PSY 1010.  Introductory Psychology

A survey of major areas of psychology, with emphasis on issues, concepts, and terminology needed for more advanced courses. Credit, 3 semester hours.

PSY 1030.  Psychology of Parenthood

The application of psychological concepts by parents to the understanding and modification of child behavior at all stages of development. Credit, 3 semester hours.

PSY 1250.  Human Potential

A survey of current knowledge about the potential for optimal human development. Classroom activities include lecture, discussion, and participation in growth exercises. Credit, 3 semester hours.

PSY 1900. Career and Professional Perspectives in Psychology

This course is intended for majors and will examine psychology as a discipline and a profession. Students will be introduced to career options in psychology at the bachelor’s, master’s, and doctoral level. Strategies for job searches and graduate school admission will be discussed. Because course topics are highly relevant to their immediate and long-term success, students are strongly encouraged to take this course early in their undergraduate career, typically immediately after completing PSY 1010. Credit, 1 semester hour. 

PSY 2050.  Childhood and Adolescence

A survey of the stages and processes of the development of human behavior from conception through adolescence.  Emphasis on physical, cognitive and psychosocial development.  Credit, 3 semester hours. PREREQ: PSY 1010.

PSY 2060. Animal Cognition and Behavior

A survey of evolutionary and ecological processes that promote the vast diversity of behaviors found in the animal kingdom with an emphasis on animal cognition. From an evolutionary perspective, this course may include the evolution of behavior, sociobiology, animal cultures, behavioral ecology, behavioral genetics, neurobiology, communication, cooperation, tool use, problem-solving, spatial cognition, and others. Credit, 3 semester hours. PREREQ: PSY 1010 and BIO 1000 or 1060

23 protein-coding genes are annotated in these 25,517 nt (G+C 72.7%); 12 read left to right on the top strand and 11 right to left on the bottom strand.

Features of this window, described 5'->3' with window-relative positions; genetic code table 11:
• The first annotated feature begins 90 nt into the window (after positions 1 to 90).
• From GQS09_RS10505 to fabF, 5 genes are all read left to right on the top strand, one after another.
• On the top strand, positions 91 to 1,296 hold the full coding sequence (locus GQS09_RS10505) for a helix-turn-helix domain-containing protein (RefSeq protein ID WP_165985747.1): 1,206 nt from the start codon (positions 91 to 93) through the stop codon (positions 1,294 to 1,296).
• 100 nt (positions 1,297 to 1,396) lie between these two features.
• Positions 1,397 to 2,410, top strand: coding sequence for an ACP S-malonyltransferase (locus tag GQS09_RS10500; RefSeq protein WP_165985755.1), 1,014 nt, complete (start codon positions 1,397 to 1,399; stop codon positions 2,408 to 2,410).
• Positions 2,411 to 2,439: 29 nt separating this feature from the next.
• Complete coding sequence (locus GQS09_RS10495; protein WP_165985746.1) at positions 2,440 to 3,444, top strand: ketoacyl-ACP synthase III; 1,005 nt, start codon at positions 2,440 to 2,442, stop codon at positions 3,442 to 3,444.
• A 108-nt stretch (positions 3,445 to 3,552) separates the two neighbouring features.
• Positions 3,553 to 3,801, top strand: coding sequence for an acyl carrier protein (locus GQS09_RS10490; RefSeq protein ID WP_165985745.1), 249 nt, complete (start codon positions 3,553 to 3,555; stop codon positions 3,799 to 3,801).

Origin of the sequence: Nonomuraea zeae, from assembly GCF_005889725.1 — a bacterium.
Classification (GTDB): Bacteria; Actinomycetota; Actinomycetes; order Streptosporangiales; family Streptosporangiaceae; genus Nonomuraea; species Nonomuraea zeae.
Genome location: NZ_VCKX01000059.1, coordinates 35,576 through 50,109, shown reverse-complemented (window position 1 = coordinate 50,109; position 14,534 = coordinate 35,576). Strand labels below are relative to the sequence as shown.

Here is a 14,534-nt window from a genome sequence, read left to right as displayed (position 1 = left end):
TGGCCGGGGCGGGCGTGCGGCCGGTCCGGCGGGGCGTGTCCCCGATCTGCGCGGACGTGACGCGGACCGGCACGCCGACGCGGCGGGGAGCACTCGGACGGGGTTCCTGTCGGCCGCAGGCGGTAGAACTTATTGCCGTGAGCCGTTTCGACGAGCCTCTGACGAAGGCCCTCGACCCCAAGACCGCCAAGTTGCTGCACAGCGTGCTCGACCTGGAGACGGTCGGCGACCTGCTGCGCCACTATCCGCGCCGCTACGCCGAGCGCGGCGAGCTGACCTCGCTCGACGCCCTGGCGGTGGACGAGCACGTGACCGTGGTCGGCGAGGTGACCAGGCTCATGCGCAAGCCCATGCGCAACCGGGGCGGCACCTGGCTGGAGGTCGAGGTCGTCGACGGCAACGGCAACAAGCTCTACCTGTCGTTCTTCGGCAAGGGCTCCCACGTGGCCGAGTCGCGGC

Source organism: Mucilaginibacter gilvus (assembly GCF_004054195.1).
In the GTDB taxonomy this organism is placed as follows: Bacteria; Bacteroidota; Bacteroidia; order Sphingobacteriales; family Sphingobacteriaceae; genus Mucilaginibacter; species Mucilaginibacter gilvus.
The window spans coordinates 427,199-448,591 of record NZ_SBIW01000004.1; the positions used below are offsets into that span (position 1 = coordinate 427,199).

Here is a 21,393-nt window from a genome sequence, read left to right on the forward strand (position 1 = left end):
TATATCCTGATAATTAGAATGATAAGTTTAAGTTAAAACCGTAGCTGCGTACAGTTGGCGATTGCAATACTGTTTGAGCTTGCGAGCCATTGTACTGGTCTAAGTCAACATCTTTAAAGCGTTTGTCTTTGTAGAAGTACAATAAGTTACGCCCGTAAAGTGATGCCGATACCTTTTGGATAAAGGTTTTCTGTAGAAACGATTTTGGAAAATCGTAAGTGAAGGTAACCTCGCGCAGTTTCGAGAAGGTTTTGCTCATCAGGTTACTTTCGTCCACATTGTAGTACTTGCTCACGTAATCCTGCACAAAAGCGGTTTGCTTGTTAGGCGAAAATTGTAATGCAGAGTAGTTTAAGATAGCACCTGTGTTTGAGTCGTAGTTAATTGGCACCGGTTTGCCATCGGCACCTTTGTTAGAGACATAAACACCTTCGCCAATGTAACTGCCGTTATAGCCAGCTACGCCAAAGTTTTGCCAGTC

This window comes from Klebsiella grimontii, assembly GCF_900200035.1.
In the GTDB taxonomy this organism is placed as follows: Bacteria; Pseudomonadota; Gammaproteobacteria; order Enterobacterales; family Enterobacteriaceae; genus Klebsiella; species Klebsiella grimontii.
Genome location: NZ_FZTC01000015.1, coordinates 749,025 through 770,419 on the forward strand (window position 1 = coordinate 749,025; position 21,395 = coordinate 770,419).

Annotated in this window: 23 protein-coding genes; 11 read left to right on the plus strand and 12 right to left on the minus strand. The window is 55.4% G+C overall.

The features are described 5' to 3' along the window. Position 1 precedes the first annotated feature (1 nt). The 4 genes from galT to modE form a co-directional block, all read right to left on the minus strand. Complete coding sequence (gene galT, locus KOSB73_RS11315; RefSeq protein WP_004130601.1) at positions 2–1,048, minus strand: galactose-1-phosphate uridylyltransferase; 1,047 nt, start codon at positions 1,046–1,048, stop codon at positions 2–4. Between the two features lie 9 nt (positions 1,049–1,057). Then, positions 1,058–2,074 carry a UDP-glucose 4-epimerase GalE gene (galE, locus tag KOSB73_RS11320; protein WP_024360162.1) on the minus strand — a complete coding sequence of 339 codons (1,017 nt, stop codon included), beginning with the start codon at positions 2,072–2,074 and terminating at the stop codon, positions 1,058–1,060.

PSY 2080.  Research Statistics

An introduction to simple descriptive and inferential statistics that are frequently used by psychologists. The selection, application, and reporting of procedures appropriate to specific types of psychological research and testing will be emphasized.  Credit, 3 semester hours. PREREQ: MAT 1050 (or higher).

PSY 2100.  Research Methodology

An introduction to research methods used in psychology. Experimental research will be emphasized, but survey and correlational research will also be included.  Credit, 3 semester hours. PREREQ: PSY 1010.

PSY 2150.  Psychology of Learning

An introductory survey of the major areas in the psychology of learning. Classical conditioning, operant conditioning, verbal learning, and memory will be included. Credit, 3 semester hours. PREREQ: PSY 1010.

PSY 2160.  Social Psychology

An introduction to the concepts, principles, theories, and research of social psychology. Social psychology is the study of social influence processes. Topics such as attitude change, perception of other people, interpersonal attraction, aggression, altruism, prejudice, and group dynamics will be covered. Credit, 3 semester hours. PREREQ: PSY 1010 or SOC 2010.

PSY 2200.  Behavior Modification

Introduction to the principles and practice of behavior modification. Application in institutional and clinical settings will be discussed, exploring such topics as classroom behavioral problems, the control of smoking, weight loss, phobias, hypertension, and headaches. Credit, 3 semester hours.

PSY 2250.  Health Psychology: Wellness and Health (HLTH 2250)

The course will cover the biopsychosocial dynamics of stress and wellness. Students will examine methods of managing stress and enhancing health through cognitive‑behavioral modification, biofeedback, meditation, hypnosis, psychotherapy, nutrition, and exercise. Credit, 3 semester hours.

PSY 2700.  Industrial/Organizational Psychology

Applies psychological principles to the study of industrial and organizational effectiveness. Covers theory, research, and practical applications related to such topics as work motivation, the communicative process, and the selection, testing, and training of employees. Credit, 3 semester hours. PREREQ: PSY 1010.

PSY 3000. Research Methods Capstone

Intended for psychology majors, the course is designed to teach written and oral communication skills used in psychological research. Students will learn to write research papers in psychology and will make use of skills learned in PSY 2080 and PSY 2100. Students will be expected to develop their skills using library resources and applying APA guidelines. Credit, 3 semester hours. PREREQ: C or better in ENG 1050 and 1060; PSY 2080, PSY 2100; declared major, minor, or concentration in PSY.